PyWart: Language missing maximum constant of numeric types!

Mark Lawrence breamoreboy at
Fri Feb 24 17:59:16 CET 2012

On 24/02/2012 16:23, Michael Torrie wrote:
> On 02/24/2012 08:34 AM, Rick Johnson wrote:
>> Yes i could write my own implementation of INFINITY if i wanted,
>> although i would have returned True and False as apposed to 1 and 0
>> AND used the identifiers Infinity and Infinitesimal, but i digress :-
>> P.
>> However, INFINITY is something i believe a language should provide;
>> which python does, albeit inconsistently.
> How do you represent infinity as an binary integer number?  Or are you
> suggesting that the integer type (class) be modified to allow an
> "infinity" state that really isn't a number at all (could not be stored
> as a integer in C)?

The C integer bit doesn't matter since e.g.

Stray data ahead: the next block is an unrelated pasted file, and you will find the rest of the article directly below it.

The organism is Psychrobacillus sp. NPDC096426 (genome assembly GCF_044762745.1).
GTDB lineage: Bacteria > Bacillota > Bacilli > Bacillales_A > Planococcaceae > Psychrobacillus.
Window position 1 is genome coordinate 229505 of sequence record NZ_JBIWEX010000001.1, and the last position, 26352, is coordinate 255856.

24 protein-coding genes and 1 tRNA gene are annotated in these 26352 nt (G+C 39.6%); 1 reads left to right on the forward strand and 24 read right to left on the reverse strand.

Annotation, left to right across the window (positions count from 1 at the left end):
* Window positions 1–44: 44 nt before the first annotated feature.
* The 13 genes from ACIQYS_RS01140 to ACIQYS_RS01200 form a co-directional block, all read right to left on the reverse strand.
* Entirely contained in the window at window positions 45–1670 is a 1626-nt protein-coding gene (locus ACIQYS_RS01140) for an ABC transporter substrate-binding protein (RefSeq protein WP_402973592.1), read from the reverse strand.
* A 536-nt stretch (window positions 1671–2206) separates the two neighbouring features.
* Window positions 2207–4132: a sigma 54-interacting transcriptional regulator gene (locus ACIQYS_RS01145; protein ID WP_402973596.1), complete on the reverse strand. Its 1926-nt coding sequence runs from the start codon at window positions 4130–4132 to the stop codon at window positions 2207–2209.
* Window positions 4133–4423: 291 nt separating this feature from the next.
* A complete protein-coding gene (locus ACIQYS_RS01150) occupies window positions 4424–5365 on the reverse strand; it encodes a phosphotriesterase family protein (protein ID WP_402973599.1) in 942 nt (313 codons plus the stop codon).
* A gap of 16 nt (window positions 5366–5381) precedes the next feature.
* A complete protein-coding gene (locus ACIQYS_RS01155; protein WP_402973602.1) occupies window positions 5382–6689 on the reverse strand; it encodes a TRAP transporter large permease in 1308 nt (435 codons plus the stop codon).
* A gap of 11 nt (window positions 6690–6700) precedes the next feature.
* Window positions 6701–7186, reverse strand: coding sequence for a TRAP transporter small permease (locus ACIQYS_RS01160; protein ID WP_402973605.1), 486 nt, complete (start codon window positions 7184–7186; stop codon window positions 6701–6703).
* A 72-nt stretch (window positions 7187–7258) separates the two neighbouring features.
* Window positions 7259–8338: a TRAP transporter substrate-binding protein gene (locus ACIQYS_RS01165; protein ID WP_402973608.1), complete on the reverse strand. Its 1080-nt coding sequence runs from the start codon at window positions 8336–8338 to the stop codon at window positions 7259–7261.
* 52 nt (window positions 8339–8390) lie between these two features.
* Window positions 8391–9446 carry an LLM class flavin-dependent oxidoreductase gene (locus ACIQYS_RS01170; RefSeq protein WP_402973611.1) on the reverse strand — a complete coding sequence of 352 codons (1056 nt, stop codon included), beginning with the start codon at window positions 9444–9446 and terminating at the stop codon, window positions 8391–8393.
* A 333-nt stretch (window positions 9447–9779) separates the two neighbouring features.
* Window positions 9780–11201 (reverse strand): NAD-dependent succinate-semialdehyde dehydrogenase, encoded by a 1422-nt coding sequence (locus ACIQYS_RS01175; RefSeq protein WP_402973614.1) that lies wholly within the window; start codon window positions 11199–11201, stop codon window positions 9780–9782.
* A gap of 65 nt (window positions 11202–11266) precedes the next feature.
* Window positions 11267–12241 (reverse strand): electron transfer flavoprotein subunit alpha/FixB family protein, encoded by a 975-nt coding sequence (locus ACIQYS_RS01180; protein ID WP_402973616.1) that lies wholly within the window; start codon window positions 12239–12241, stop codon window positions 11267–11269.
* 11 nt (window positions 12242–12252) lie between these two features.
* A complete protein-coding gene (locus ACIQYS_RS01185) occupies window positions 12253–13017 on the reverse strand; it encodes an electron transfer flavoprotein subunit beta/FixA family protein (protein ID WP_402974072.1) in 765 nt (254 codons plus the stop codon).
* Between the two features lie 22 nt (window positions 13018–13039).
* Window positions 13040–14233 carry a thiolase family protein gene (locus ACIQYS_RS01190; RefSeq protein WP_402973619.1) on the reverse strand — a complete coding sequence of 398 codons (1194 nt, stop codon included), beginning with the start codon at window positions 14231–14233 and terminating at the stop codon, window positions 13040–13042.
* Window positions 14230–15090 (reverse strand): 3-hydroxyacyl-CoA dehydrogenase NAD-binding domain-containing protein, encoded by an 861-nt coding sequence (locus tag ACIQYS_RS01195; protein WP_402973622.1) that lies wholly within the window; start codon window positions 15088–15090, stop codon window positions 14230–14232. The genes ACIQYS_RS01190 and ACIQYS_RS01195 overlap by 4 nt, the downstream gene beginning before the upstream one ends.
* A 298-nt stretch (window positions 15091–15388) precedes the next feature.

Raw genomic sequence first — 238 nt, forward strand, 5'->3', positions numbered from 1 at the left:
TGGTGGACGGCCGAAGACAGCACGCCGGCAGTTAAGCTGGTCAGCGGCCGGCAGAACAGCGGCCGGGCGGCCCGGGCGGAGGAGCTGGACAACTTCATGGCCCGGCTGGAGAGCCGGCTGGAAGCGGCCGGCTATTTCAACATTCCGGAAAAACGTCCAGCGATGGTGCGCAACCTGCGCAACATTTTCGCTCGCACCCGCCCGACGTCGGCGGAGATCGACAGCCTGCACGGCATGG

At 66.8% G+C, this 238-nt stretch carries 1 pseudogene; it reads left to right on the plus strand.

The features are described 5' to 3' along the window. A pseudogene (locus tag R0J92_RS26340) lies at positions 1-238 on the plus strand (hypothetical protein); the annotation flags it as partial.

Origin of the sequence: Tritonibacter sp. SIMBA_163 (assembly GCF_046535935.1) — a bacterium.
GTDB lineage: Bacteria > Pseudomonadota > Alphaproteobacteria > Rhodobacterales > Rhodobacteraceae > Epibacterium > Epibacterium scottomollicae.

>>> a

And no, I'm not going to calculate how much memory I'd need to store a 
string that's this long :)

> Float is a different story because IEEE does define a binary
> representation of infinity in the floating-point specification.
> I know of no language that has any form of representation of infinity
> for integers mainly because there's no way to represent infinity as a
> standard twos-compliment binary number.  In a language that deals
> directly with types in memory such as C, having an infinity
> representation would be possible but would make simple math really hard,
> and much slower.
> All this reminds me of the original cray supercomputers.  They didn't
> use twos compliment for integers so they had two representations of zero
> (+0 and -0).  Made programming a bit tricky.  When asked why the cray
> didn't just do two's compliment like everyone else, Seymour Cray
> responded that when the computer was designed he simply didn't know
> about twos compliment.


Mark Lawrence.

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